BTNews is not a fan of Ryanair. The nickname it has earned with the travelling public is well justified. “The world’s most annoying airline.”
Michael O’Leary will say that the 76m sector passengers who fly with Ryanair prove that the pseudo Dublin-based carrier (its largest operation is at Stansted) is all the rage, but as with much of the utterings of the Irish deity this is completely exaggerated. Firstly these are return passengers and secondly he claims that on average people fly on Ryanair five times per year. That comes down to seven million individuals annually flown by the airline, one tenth of the preposterous claim.
BTNews believes that Ryanair has done a great deal of good in shaking up an industry that was not lethargic, but was indolent. Sadly, as far as his airline is concerned, he has lowered the tone of the product.
In 2012 the cost of travelling on Ryanair is usually more than a competitor. He only really succeeds where for one reason or another Ryanair is solo on the route. Given the choice most would not fly Ryanair.
Which brings us round to the latest (third time lucky?) Ryanair bid for Aer Lingus.
Unlike all the analysts and city speculators BTNews thinks that it might just go through. BTNews does not like monopolies and one would hope for the future that would not happen but Mr O’Leary is very astute and would not have put in the bid without a very good reason. He is not keen on spending money either. Dealing with lawyers and city brokers can be very expensive.
If Ryanair were to take over Aer Lingus he could sell the Heathrow slots and possibly turn the former state carrier into a low-cost North Atlantic operation from Stansted, and for the first time offer connectivity with his UK and mainland Europe operations. He would be an Airbus operator, and be in a predatory position to grab discounted line positions should Airbus or Boeing customers default or cancel.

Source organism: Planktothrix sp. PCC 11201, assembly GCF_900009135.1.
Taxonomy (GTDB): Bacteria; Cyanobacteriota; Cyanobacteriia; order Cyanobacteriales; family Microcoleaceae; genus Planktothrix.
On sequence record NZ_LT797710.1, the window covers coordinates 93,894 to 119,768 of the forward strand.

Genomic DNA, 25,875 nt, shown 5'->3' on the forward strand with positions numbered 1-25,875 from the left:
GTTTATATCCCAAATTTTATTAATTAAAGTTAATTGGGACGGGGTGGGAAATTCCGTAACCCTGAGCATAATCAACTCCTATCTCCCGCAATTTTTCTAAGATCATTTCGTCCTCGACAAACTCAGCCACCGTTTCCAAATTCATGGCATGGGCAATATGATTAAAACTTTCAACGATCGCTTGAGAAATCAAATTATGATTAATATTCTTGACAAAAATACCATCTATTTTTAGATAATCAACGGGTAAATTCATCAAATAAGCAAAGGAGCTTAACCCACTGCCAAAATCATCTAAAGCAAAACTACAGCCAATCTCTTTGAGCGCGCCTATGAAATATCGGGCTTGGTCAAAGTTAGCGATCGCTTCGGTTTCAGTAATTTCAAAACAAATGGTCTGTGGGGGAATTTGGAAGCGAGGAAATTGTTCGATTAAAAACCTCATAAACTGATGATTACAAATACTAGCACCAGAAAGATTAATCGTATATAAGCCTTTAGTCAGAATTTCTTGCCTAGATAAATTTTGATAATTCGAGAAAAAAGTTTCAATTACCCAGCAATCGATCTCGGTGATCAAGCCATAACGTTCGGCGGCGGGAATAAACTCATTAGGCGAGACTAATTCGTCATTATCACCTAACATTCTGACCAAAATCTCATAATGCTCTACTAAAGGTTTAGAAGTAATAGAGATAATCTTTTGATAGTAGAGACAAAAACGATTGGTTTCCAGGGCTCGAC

With regard to the Competition Commission and its European parent a precedent has already been set with the British Airways take-over of bmi. Routes would clearly come under scrutiny but there are other airlines who might wish to challenge on the UK – Ireland sectors. Aer Arann currently is in bed with Aer Lingus on certain code-shares but these could very easily be dropped, and with an expansion larger aircraft introduced into the fleet. The successful Stobart Group has a financial interest in Aer Arann.
The competition people do not always get it right. People in the West Country will tell you that in spite of objections Flybe was allowed to compete on the Gatwick – Plymouth route resulting not just in the demise of Air Southwest, but the closure of Plymouth City Airport and its ramifications for that city.
Maybe O’Leary’s bid for Aer Lingus was too low? The Board of the airline seemed to think so. Shareholders, the Irish Goverment and Etihad, have said nothing, but he can increase the offer. Money talks. Interesting times.
Republished with permission.
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